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There's some speculation that the Rams will use either one or both of their 2013 first-round picks on an offensive lineman.
Considering Fisher has never used a first-round pick on an offensive lineman in his 17 years as a head coach, that notion is laughable at best.
Remember how desperate the Rams were for offensive-line help a year ago? Last year's need far exceeded their current need, yet they didn't draft a lineman until Rok Watkins in the fifth round.
Instead, they grabbed low-end free agents (Rob Turner, Barry Richardson) and signed center Scott Wells, who was really their only major offensive-line upgrade last year.
This year, we'll likely see something similar.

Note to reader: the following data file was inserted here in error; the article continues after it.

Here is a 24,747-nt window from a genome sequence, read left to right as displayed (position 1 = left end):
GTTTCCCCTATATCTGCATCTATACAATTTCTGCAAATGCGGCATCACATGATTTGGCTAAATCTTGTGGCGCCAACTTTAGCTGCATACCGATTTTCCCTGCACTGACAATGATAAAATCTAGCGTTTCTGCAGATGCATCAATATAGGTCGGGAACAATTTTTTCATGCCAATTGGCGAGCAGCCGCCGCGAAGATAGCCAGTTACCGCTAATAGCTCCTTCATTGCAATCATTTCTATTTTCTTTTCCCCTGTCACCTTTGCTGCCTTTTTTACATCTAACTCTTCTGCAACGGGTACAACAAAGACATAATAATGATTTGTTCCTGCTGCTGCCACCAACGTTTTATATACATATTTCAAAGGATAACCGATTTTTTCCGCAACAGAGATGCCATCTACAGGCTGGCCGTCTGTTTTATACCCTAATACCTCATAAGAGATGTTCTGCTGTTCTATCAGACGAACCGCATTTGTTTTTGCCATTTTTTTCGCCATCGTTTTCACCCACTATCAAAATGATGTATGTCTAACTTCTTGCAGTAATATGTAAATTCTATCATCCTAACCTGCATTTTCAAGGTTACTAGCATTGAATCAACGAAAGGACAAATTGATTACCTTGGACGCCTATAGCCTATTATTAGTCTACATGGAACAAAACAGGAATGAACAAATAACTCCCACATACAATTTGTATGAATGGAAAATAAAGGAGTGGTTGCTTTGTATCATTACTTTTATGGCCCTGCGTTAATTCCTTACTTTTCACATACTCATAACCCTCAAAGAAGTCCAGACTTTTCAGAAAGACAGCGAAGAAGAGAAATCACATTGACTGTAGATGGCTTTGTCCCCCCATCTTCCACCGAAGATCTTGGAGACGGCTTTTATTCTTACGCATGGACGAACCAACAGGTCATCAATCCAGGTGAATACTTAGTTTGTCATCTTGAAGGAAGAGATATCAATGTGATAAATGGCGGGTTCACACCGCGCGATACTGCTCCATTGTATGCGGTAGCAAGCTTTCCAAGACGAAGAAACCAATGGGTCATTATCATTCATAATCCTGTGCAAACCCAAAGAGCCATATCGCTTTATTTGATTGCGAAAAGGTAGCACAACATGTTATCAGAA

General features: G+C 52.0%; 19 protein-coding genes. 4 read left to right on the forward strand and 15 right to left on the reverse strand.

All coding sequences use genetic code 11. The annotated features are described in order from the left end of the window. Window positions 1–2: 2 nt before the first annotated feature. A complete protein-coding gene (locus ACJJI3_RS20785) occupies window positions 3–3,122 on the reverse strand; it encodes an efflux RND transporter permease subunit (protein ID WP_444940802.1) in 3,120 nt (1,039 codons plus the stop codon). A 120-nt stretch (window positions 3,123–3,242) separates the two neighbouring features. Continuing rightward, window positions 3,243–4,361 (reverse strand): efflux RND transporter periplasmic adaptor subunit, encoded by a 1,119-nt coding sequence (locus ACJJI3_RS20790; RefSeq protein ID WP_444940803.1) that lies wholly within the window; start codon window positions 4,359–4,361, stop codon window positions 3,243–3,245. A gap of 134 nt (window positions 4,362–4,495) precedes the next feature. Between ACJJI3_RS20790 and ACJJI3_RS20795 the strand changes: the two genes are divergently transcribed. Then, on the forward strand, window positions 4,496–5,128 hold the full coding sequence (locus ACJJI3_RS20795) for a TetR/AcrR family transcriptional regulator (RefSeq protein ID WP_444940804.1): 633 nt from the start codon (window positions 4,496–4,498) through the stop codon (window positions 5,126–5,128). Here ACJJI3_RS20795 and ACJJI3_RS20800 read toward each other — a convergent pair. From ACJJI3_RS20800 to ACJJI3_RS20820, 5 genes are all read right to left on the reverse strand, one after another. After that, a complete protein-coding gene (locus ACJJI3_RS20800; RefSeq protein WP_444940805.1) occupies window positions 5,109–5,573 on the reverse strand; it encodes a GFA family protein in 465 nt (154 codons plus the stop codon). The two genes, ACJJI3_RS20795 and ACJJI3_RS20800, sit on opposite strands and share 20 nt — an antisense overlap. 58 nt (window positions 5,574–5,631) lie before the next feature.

It's still possible that they'll draft a first-round lineman if they feel he's the best player, but most likely they'll make one legitimate upgrade in free agency and take care of the rest with modest pickups and low draft picks.
For their one legitimate upgrade, it would be wise for them to consider Andy Levitre out of Buffalo.
The Rams' short-yardage run game was embarrassing at times this season, but Levitre is a powerful run blocker and will immediately help the offense improve on 3rd-and-1 situations.
The 26-year-old is just entering his prime and has started all 64 games in his career, which is a huge plus for a Rams team that has experienced numerous offensive-line injuries in recent years.
And with Levitre, Wells and Harvey Dahl handling the middle, the Rams will instantly have one of the best interior lines in the NFC.